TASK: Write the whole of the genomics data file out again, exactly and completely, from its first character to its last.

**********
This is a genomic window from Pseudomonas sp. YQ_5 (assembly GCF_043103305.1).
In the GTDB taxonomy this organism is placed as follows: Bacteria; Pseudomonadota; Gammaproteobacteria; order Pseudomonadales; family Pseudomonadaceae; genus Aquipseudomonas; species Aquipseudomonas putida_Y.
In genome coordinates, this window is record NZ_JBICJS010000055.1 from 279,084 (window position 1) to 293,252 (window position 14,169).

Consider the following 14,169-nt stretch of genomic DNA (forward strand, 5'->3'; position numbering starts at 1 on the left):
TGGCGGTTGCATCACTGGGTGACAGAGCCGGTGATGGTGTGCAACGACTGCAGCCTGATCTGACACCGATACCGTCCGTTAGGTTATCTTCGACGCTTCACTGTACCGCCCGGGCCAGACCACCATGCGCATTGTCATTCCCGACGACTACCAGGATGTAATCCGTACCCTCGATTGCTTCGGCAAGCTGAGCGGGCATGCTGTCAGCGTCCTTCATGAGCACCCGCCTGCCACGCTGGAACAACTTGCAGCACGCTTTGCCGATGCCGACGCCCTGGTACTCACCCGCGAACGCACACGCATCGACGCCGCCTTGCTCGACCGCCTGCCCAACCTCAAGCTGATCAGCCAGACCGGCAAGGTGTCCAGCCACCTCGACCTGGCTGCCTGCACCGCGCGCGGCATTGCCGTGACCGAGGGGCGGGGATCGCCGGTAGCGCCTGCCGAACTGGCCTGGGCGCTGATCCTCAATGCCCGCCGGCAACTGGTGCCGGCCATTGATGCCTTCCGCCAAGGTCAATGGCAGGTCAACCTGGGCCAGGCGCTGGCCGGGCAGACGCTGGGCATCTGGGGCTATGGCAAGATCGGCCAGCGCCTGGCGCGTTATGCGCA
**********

This is a genomic window from Pseudomonas sp. YQ_5 (assembly GCF_043103305.1).
In the GTDB taxonomy this organism is placed as follows: Bacteria; Pseudomonadota; Gammaproteobacteria; order Pseudomonadales; family Pseudomonadaceae; genus Aquipseudomonas; species Aquipseudomonas putida_Y.
In genome coordinates, this window is record NZ_JBICJS010000055.1 from 279,084 (window position 1) to 293,252 (window position 14,169).

Consider the following 14,169-nt stretch of genomic DNA (forward strand, 5'->3'; position numbering starts at 1 on the left):
TGGCGGTTGCATCACTGGGTGACAGAGCCGGTGATGGTGTGCAACGACTGCAGCCTGATCTGACACCGATACCGTCCGTTAGGTTATCTTCGACGCTTCACTGTACCGCCCGGGCCAGACCACCATGCGCATTGTCATTCCCGACGACTACCAGGATGTAATCCGTACCCTCGATTGCTTCGGCAAGCTGAGCGGGCATGCTGTCAGCGTCCTTCATGAGCACCCGCCTGCCACGCTGGAACAACTTGCAGCACGCTTTGCCGATGCCGACGCCCTGGTACTCACCCGCGAACGCACACGCATCGACGCCGCCTTGCTCGACCGCCTGCCCAACCTCAAGCTGATCAGCCAGACCGGCAAGGTGTCCAGCCACCTCGACCTGGCTGCCTGCACCGCGCGCGGCATTGCCGTGACCGAGGGGCGGGGATCGCCGGTAGCGCCTGCCGAACTGGCCTGGGCGCTGATCCTCAATGCCCGCCGGCAACTGGTGCCGGCCATTGATGCCTTCCGCCAAGGTCAATGGCAGGTCAACCTGGGCCAGGCGCTGGCCGGGCAGACGCTGGGCATCTGGGGCTATGGCAAGATCGGCCAGCGCCTGGCGCGTTATGCGCA